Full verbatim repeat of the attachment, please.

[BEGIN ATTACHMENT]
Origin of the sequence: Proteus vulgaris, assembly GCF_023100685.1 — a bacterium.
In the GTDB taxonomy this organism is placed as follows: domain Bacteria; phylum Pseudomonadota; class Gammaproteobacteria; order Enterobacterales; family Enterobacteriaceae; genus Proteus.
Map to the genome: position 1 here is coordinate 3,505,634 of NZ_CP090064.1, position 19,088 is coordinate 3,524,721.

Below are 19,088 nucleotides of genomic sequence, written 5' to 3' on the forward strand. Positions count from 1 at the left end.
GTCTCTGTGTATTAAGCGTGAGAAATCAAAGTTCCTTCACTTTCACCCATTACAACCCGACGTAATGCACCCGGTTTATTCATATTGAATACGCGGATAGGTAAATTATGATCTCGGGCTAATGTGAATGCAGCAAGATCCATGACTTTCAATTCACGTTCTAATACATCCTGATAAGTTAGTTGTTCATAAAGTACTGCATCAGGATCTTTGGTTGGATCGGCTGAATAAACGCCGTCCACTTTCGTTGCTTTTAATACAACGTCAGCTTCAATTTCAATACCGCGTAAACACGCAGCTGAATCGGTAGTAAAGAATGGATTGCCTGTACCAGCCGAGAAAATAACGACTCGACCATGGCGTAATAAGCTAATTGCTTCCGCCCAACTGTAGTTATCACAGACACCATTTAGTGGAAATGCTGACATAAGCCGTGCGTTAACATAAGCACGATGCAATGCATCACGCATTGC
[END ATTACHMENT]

Origin of the sequence: Proteus vulgaris, assembly GCF_023100685.1 — a bacterium.
In the GTDB taxonomy this organism is placed as follows: domain Bacteria; phylum Pseudomonadota; class Gammaproteobacteria; order Enterobacterales; family Enterobacteriaceae; genus Proteus.
Map to the genome: position 1 here is coordinate 3,505,634 of NZ_CP090064.1, position 19,088 is coordinate 3,524,721.

Below are 19,088 nucleotides of genomic sequence, written 5' to 3' on the forward strand. Positions count from 1 at the left end.
GTCTCTGTGTATTAAGCGTGAGAAATCAAAGTTCCTTCACTTTCACCCATTACAACCCGACGTAATGCACCCGGTTTATTCATATTGAATACGCGGATAGGTAAATTATGATCTCGGGCTAATGTGAATGCAGCAAGATCCATGACTTTCAATTCACGTTCTAATACATCCTGATAAGTTAGTTGTTCATAAAGTACTGCATCAGGATCTTTGGTTGGATCGGCTGAATAAACGCCGTCCACTTTCGTTGCTTTTAATACAACGTCAGCTTCAATTTCAATACCGCGTAAACACGCAGCTGAATCGGTAGTAAAGAATGGATTGCCTGTACCAGCCGAGAAAATAACGACTCGACCATGGCGTAATAAGCTAATTGCTTCCGCCCAACTGTAGTTATCACAGACACCATTTAGTGGAAATGCTGACATAAGCCGTGCGTTAACATAAGCACGATGCAATGCATCACGCATTGC